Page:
Founded in 1999 and located in Basking Ridge, New Jersey, the advisory firm Gouldin & McCarthy prides itself on its focus on personal financial planning and retirement plan consulting for small to medium-sized companies.
As recounted in the following Q&A discussion with Michael Gouldin, a founding partner and senior vice president, the firm’s professionals aim to bring peace of mind to employers and individuals alike. He says the firm’s recent acquisition by OneDigital will allow his team to build on its longstanding vision of bridging the divide between traditional wealth management and corporate retirement planning, while also solving big questions about succession planning and scalability.
PLANADVISER: Can you please tell us about your motivations for founding Gouldin & McCarthy, particularly with respect to the vision of doing both wealth management and corporate retirement planning?
Gouldin: Originally, I actually wanted to serve individuals and be that traditional high net worth wealth manager, but this was back in the mid-1990s. At that time, I was a young professional, and I didn’t have any gray hair—yet—so the types of clients I was targeting were frankly not very interested in having me do their wealth management.
So, I looked around and saw that there was another emerging path and started calling business owners to offer to work on their 401(k) plans. At the same time that I was getting some of my first corporate clients, I could already see that this was a soft entry point to eventually help people deal with personal wealth assets, based on the trust I could build on the retirement plan services side.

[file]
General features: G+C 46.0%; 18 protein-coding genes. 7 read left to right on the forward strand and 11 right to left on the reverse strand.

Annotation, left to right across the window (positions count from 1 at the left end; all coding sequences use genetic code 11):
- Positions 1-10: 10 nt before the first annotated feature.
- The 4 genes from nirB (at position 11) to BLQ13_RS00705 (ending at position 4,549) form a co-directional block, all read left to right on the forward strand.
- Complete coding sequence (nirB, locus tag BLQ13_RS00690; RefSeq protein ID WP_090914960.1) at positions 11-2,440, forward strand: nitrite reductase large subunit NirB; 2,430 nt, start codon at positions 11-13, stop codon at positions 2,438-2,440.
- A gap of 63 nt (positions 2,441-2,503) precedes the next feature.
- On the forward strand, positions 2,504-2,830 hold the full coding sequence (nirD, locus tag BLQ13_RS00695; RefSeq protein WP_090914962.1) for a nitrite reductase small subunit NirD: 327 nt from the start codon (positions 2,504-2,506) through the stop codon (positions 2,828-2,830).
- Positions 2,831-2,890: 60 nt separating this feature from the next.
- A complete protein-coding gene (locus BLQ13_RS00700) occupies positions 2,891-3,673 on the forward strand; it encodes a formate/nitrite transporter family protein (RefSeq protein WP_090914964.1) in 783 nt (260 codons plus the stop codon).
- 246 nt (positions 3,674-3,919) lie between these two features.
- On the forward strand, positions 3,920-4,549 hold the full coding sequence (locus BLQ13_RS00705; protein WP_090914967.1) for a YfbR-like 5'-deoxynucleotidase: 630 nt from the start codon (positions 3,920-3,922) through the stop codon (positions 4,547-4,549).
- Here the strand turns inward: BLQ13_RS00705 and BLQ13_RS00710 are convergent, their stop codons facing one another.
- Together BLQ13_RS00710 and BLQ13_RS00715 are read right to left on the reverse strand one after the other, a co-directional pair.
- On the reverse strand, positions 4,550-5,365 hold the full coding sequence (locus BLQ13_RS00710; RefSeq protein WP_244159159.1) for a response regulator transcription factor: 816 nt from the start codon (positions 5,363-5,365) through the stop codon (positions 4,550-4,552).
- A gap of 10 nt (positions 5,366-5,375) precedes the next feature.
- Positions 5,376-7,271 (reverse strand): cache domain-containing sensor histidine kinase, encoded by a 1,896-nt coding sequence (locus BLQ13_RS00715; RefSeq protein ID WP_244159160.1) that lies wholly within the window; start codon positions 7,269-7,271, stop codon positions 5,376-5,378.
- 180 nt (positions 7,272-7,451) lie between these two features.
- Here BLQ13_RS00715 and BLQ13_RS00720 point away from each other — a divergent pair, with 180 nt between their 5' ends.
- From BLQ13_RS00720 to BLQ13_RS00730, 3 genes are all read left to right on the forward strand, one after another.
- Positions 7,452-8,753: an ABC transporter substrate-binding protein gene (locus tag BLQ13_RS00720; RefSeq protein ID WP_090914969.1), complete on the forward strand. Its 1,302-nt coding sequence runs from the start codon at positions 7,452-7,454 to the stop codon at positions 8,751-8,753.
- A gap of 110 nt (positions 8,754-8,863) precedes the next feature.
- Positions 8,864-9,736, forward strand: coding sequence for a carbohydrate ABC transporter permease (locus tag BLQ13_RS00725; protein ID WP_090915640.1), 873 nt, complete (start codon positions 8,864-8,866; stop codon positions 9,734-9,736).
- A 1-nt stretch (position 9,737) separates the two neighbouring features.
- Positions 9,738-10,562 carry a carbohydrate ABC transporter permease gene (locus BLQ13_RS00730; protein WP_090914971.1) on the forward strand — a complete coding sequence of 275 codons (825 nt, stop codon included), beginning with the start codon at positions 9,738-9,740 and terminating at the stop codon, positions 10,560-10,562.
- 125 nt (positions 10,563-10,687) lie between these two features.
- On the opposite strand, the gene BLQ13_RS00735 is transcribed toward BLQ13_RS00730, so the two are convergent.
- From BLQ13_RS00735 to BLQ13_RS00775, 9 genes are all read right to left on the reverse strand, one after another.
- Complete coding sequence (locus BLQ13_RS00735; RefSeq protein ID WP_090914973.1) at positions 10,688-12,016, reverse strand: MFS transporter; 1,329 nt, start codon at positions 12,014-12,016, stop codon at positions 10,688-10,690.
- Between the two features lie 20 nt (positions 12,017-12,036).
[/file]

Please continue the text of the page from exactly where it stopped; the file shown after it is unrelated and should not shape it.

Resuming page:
I think we had our early success in part because we started talking about fee transparency and value-for-fees before it was cool. That was our play to get in the door at a company: ‘You are paying all these fees and the adviser isn’t doing very much for you.’ It was a real value play. That was the source of trust and growth for our business.
PLANADVISER: How has your staff grown and changed since the founding?
Gouldin: The first partner to come on board was Dan McCarthy—in fact he is my brother-in-law. Early on I convinced him to join the business and we’ve worked together since.
When Dan came on board, he took over as the lead on the servicing and care of the corporate clients, while I continued to do the overall sales and worked on the individual clients. That’s how we were able to build a diverse business, and we had a handful of additional folks come on over the years to support us.
I will say, partly due to luck but also because of our initial vision, we have been fortunate to build out what everyone is trying to build out now through mergers and acquisitions—which is the opportunity to have complementary business lines across retirement plans and individual wealth management. I would like to say that I’m a genius and saw this vision from the beginning, but frankly, that’s not the case.
There was a method to the madness, of course. We would go to the industry conferences and see that those who were doing only 401(k) plans or only wealth management were missing something.
PLANADVISER: When did you start to think about things like succession planning and the longer-term future of your firm?
Gouldin: I would say that, by the time we got to two or three years ago, we started thinking in earnest about succession planning, and at the same time we started reflecting and thinking about where we wanted to be, growth-wise, in another 10 or 15 years. These conversations were very much linked, in our case. For us, the succession discussion started with long-range planning. It wasn’t anything urgent, which made the process much less stressful and, in the end, more successful.